Procurement of oil after the oil embargo and gas lines of 1973, with the subsequent spike of the price of oil over $30 per barrel, was made by the utilization of gold.

    The main OPEC exporters were only too happy to sell their oil for gold. They rubbed their greedy little hands with glee, as the price of gold kept going up. The US was in a position to supply them all they wanted, in exchange for oil.

    Then the gold price crashed. These oil producers were caught with vaults stuffed full of gold that they could not sell, to meet their immediate pay rolls and social program benefit promises.

    So in steps the US and offers to take this gold off their hands, at a reduced price mind you, in conjunction with low cost/long term loans. Thus the gold goes back home after doing sterling duty supplying oil at a fraction of the real cost and buying time. After all, time was needed and obtained, to bring the North Slope into production and to streamline/boost the older fields still in production.

    Unfortunately there are no rabbits left in the hat. Shale oil is a last gasp.

  9. Greg Linton | July 17, 2018 at 3:23 am |

    Gold to oil price ratio before 1971. $35/$1.80 = 19.4
    Ratio today. $1244/$68.4 = 18.6

    • Greg,

      Well done. Yes, the oil price is one of the leading factors that determine the value of gold. However, going forward, the price of oil or the cost of gold production will no longer be the leading factors in determining the gold price. It will be the massive increase of investors into gold and silver when the value of most STOCKS, BONDS, and REAL ESTATE plummet due to collapsing oil production.


  10. Steve you have been on a roll lately, with excellent articles, especially the demonstration of ground level research.
    I think you need to address the difference in EROI from EROEI. Right now the way I understand it, , we are in the EROI, or financialization stage of the fraying oil lifeline (with 3-5 years left? ) Energy companies still get financed or receive government subsidies for non profitable drilling. But once this stage runs its course, and maintaining current oil production becomes prohibitively expensive and the malinvestment bubble blows up, then it is no longer an EROI game, but an EROEI game. In the end, simple thermodynamic laws prevail over financialization gimmickry. The Hills Group theory may come to pass, or something far worse.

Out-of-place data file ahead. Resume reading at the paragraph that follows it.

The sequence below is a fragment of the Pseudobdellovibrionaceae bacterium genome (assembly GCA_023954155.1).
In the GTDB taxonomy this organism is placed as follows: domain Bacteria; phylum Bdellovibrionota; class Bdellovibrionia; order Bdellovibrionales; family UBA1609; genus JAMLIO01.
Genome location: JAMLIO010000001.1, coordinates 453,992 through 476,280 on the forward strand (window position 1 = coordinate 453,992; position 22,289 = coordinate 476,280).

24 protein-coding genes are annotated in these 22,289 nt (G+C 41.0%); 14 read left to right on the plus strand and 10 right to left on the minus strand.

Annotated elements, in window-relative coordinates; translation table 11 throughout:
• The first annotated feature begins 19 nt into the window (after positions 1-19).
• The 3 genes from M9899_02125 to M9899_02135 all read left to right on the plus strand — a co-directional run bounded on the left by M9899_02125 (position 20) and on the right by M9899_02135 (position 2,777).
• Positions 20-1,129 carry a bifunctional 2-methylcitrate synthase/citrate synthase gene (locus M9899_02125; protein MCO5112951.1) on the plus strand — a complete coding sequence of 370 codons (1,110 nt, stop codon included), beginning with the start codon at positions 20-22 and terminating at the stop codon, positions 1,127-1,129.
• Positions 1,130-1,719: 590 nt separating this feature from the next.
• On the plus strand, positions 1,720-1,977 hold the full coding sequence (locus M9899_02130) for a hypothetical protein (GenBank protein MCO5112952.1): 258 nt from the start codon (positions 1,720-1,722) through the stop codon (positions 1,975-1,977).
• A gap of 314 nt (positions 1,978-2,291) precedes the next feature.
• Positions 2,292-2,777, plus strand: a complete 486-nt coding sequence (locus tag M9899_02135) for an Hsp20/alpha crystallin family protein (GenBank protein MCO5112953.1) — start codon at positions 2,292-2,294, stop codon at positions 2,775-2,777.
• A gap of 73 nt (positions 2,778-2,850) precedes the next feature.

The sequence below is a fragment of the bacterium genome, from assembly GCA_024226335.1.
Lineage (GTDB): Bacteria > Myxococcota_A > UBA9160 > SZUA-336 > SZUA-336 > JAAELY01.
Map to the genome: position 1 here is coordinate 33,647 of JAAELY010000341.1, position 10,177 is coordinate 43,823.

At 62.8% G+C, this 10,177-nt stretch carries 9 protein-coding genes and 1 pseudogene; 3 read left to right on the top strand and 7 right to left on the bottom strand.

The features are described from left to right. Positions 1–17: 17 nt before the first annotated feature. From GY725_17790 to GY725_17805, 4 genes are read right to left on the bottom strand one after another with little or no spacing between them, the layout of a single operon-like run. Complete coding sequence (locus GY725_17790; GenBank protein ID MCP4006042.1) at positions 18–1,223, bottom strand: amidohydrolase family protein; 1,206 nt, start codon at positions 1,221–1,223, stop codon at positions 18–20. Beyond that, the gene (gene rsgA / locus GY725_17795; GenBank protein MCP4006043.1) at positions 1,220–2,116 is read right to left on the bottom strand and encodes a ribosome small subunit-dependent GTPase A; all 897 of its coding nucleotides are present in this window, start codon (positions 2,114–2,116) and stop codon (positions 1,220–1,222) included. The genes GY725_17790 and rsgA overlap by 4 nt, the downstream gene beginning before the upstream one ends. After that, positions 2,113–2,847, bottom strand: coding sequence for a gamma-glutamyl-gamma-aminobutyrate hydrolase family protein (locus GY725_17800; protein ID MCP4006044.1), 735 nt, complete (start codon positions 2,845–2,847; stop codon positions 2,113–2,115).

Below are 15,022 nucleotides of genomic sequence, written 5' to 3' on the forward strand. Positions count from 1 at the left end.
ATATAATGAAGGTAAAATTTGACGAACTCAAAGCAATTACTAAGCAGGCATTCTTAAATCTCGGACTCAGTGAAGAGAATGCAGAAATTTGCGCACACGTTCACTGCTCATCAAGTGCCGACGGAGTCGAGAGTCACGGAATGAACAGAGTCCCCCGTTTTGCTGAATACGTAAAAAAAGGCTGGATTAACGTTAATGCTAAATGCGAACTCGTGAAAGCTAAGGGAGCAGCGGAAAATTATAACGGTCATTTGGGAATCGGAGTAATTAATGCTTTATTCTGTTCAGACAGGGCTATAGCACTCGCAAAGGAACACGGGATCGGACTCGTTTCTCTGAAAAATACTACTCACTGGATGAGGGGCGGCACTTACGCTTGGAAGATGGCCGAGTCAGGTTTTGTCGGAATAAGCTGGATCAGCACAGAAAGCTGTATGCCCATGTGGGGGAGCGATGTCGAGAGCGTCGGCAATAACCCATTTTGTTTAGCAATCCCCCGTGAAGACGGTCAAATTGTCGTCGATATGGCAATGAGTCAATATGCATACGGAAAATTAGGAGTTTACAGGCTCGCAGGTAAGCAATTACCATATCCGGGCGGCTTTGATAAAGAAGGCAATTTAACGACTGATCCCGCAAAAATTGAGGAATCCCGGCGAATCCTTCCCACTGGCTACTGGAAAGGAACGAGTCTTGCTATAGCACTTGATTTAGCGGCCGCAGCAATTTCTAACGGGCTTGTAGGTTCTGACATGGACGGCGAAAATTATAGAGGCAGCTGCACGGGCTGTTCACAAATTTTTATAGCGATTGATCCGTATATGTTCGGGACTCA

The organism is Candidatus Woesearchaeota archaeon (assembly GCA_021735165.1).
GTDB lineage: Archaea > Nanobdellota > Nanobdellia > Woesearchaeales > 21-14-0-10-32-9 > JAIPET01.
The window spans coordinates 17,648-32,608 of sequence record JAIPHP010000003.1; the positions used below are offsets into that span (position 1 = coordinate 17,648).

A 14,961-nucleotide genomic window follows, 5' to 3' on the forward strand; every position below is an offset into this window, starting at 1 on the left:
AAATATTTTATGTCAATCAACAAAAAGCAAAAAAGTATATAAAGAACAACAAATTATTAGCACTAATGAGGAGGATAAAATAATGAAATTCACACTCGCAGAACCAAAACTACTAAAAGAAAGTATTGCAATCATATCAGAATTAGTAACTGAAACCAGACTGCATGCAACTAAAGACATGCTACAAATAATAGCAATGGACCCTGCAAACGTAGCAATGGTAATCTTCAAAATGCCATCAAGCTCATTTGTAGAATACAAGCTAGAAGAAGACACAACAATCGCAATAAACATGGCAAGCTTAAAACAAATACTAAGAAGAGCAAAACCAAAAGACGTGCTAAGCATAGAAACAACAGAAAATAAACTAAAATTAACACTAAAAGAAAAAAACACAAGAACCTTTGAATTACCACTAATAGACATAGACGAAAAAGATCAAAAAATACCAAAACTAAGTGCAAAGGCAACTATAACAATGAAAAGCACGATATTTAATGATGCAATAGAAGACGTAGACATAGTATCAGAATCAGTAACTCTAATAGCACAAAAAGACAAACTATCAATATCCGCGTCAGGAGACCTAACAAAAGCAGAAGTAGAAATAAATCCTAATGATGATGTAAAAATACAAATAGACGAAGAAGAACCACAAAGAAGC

• Likely if oil was not manipulated the Hills Group would be right. All the did was treat oil as another mining operation. The problem is oil isn’t just that it’s the life blood of the economy.

      If you balance the debt with the oil production it follows quite closely as they are inverse in relationship. Debt will increase with oil price above economic value. This is a function of declining oil gdp benefit to the economy.

      So if oil is producing only $20.00 bbl to the economy the price is a result of debt. That would be $40-50.00 per barrel.

      96mbpd * 50.00 $5billion per day or $1.8 trillion per year.

      Sound familiar?

  11. Generally speaking, the #DowJones, being representative of the North American economy, indicates all stocks between 1960 and 1980 (20Yrs) had very little volatility; not just oil. The volatility in the #WTI chart since 1986 IMO is not that different to what it is today.

    One could even say, depending on one’s interpretation, the North American economy up until the early eighties, was a very robust economy. AND In hindsight, one can now see it was in the early eighties the #DOWJones index started its EXPONENTIAL GROWTH.

    IMHO the North American economy is FAKE NEWS and has been for many decades.

    “Capitalism” is not the problem!” American Capitalism” is the problem.

  12. Generally speaking, the #DowJones, being representative of the North American economy, indicates all stocks between 1960 and 1980 (20Yrs) had very little volatility; not just oil. The volatility in the #WTI chart since 1986 IMO is not that different to what it is today.

    One could even say, depending on one’s interpretation, the North American economy up until the early eighties, was a very robust economy. AND In hindsight, one can now see it was in the early eighties the #DOWJones index started its EXPONENTIAL GROWTH.e

    IMHO the North American economy is FAKE NEWS and has been for many decades.

    “Capitalism” is not the problem!” American Capitalism” is the problem.